Fear vs. intuition
How do you know when your fear is irrational and something you should “get over” or if it’s your intuition telling you “don’t do it”?
Over the years and through traveling alone, I’ve developed a strong sense of intuition and rarely do I question the gut feeling that tells me not to walk down a certain street or to turn left instead of right.
But I’m not traveling alone and sometimes it’s easy to get swept up in others enthusiasm and write off that niggling feeling as simply nerves. There’s a feeling of wanting to belong, of not being left out.
I thought I had a solid sense of who I was but realized you can still have moments when you forget.
The city team organized a day of white water rafting and many remotes excitedly signed up. I had zero interest, as I’ve had friends who drowned so the idea of getting into an inflatable raft and purposely bouncing off rocks in rushing water didn’t sound smart.
It’s also month four of our 12-month journey so people are reviewing their finances more closely, including myself. I was chatting with a friend about all the activities and mentioned that I wasn’t doing some of them due to costs.
A dear friend overheard part of the conversation and thought I wanted to go white water rafting but couldn’t afford it so she bought me a ticket!
She was so excited to surprise me and I was so overwhelmed by her generosity, we stood there crying and laughing and hugging…and I didn’t have the heart to tell her I didn’t want to go. I thought maybe this was a sign that I should go and get over my fear.
I tried to smile but noticed my heart rate had increased.
Over the next two days, I couldn’t sleep. I tossed and turned and woke up drenched in sweat, panicked from dreams I couldn’t recall. I prayed for bad weather so the event would be cancelled.
When the list came out to confirm who was going, my name wasn’t on it and I secretly rejoiced – did they overbook and there wasn’t room for me?! But no, they had listed another Michelle by mistake and I was confirmed. Crap!
The morning came for us to go and I was a wreck. I considered backing out but put on what I hoped was a brave face and met the group for the two-hour drive.
The bus was silent as everyone fell asleep but that wasn’t an option for me. I stared out the window at the beautiful scenery and tried to control my breathing.
When we arrived, I tracked down our guide and explained my fears. She assured me everything would be fine. I suited up and we headed down to the river for the safety demonstration.
I’m sure they have to cover every possible scenario which will likely never happen, but as the list of things went on and she continued to say “if this happens, don’t panic”, I could feel myself already panicking and tears starting to escape from my eyes.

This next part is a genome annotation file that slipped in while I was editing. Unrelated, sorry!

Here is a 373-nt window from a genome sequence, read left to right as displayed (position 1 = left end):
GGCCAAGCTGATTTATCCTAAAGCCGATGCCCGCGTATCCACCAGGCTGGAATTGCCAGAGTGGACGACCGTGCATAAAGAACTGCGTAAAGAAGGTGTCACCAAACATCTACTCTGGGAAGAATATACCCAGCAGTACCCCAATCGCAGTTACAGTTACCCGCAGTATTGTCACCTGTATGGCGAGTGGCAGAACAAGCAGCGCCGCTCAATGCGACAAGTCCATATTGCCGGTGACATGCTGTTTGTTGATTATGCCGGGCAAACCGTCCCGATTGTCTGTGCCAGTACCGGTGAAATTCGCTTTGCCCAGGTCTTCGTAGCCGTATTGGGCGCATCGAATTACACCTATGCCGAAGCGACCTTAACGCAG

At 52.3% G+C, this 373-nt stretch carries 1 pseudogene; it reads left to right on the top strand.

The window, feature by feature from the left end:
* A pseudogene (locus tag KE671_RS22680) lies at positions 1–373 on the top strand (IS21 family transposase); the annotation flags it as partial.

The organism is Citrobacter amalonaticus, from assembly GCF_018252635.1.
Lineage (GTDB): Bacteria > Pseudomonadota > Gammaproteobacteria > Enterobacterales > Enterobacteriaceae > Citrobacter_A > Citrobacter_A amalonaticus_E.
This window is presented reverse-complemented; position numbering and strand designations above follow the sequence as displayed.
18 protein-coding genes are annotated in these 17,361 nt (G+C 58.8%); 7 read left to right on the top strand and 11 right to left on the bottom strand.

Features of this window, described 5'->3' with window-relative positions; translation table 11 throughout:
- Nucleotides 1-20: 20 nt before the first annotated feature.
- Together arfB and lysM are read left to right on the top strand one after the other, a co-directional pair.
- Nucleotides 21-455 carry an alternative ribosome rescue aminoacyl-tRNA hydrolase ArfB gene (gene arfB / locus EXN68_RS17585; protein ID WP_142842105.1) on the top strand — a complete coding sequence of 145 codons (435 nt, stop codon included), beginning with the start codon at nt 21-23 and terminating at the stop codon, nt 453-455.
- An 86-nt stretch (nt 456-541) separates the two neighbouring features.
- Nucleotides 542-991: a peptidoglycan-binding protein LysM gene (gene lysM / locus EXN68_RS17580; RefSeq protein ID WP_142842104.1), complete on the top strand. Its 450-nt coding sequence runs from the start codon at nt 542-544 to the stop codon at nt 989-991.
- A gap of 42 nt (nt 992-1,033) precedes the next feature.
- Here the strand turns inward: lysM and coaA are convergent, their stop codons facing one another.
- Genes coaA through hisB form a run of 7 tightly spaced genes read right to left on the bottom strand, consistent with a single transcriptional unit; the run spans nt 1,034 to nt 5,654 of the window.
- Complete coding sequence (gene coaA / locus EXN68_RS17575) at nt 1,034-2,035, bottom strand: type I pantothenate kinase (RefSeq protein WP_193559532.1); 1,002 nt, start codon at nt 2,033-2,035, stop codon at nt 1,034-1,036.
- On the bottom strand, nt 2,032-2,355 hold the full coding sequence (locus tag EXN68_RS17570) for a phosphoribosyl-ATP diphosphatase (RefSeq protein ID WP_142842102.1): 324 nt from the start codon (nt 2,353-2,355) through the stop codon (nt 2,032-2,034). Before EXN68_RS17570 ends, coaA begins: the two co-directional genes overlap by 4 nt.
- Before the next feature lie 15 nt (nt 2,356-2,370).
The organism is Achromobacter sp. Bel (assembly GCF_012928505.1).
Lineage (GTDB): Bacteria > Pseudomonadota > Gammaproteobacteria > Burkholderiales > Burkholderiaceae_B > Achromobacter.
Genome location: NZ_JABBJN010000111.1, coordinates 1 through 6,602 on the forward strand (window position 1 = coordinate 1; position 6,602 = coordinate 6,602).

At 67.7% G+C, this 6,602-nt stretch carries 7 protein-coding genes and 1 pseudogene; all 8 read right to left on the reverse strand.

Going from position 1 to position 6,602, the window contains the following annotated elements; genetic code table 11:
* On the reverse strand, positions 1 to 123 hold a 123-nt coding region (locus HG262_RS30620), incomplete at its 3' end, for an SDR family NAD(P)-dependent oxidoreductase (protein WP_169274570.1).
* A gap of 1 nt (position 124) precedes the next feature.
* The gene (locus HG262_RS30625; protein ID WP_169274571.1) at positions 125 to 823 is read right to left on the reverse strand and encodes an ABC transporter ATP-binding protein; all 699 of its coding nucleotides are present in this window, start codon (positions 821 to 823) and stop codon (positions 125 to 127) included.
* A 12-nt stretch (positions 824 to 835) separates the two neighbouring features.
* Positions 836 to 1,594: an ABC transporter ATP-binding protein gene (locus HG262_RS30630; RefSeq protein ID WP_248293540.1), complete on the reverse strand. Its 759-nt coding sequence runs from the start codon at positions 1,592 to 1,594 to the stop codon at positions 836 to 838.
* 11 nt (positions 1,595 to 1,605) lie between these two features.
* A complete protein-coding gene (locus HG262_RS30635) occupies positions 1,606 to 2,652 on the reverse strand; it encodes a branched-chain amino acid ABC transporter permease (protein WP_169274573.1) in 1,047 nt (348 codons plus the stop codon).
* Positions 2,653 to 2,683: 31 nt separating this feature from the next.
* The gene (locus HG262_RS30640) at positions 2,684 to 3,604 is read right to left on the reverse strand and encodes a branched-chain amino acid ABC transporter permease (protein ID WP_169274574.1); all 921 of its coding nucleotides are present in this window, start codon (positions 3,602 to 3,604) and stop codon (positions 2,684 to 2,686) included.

But the clincher came when she asked the group to separate into two rafts – one for those who were a little nervous or beginners and one for those experienced or who wanted more thrills.
Everyone stepped away from me and I stood at the beginner raft all alone.
No one wanted to come with me.
At that moment, I never felt so lonely – so homesick for my friends who would have stood by me and put their arms around me for support.
It felt like hours that I stood there alone until I heard someone say, “I’ll come with you, Michelle”.
I looked up and saw one of the youngest, most athletic guys walking towards me – someone I knew wanted to be in the “thrill” raft. He gave me a hug, told me everything would be okay and the floodgate of tears opened.
Slowly our raft filled with others and we were off. My body was visibly shaking but I pressed on.
Forward, back, forward, stop – our guide continued to yell instructions as we went along. Our first rapids approached and I held my breath. We made it without issue but I felt nauseous. The guide asked if I was okay and I said “no, this is not fun”. She simply smiled and said, “it’s okay.”
The second rapids came up and I was terrified. We hit a boulder, knocking one of the girls into the bottom of the raft, and then started going backwards as a huge wave crashed over the raft and I was paralyzed with fear.
Our guide moved us to the side of the river and looked at me – do you want to get off?
I scrambled out of the raft, knees shaking as I tried to climb the bank. The rest of the group carried on down the river and I rode in the van with the photographer, trying to calm my racing heart.
When we met again at the end of the river, I was relieved to see everyone safe and sound. I enjoyed hearing their adventures and never once doubted my decision to get out of the raft early.
It wasn’t a fear I needed to “get over” – it was my intuition telling me it wasn’t right for me. Your body knows the truth, you just have to be willing to listen.
Next time, I’ll remember to speak up in the moment. If I had told my friend from the beginning that I didn’t want to go, I would have saved myself days of anxiety. I’m sure she would have understood but I didn’t want to appear ungrateful.
Lesson learned – you will never disappoint someone if you speak the truth. It is far more damaging to keep it buried inside.
White water rafting is an extreme sport and it isn’t for me – and that’s okay! Not everything is right for everyone. The important thing is to try new things that feel right for you.
And if every cell in your body is screaming “don’t do this!”, listen to that inner voice and make a choice that feels better.
Have you ever done something against your intuition? How did it turn out?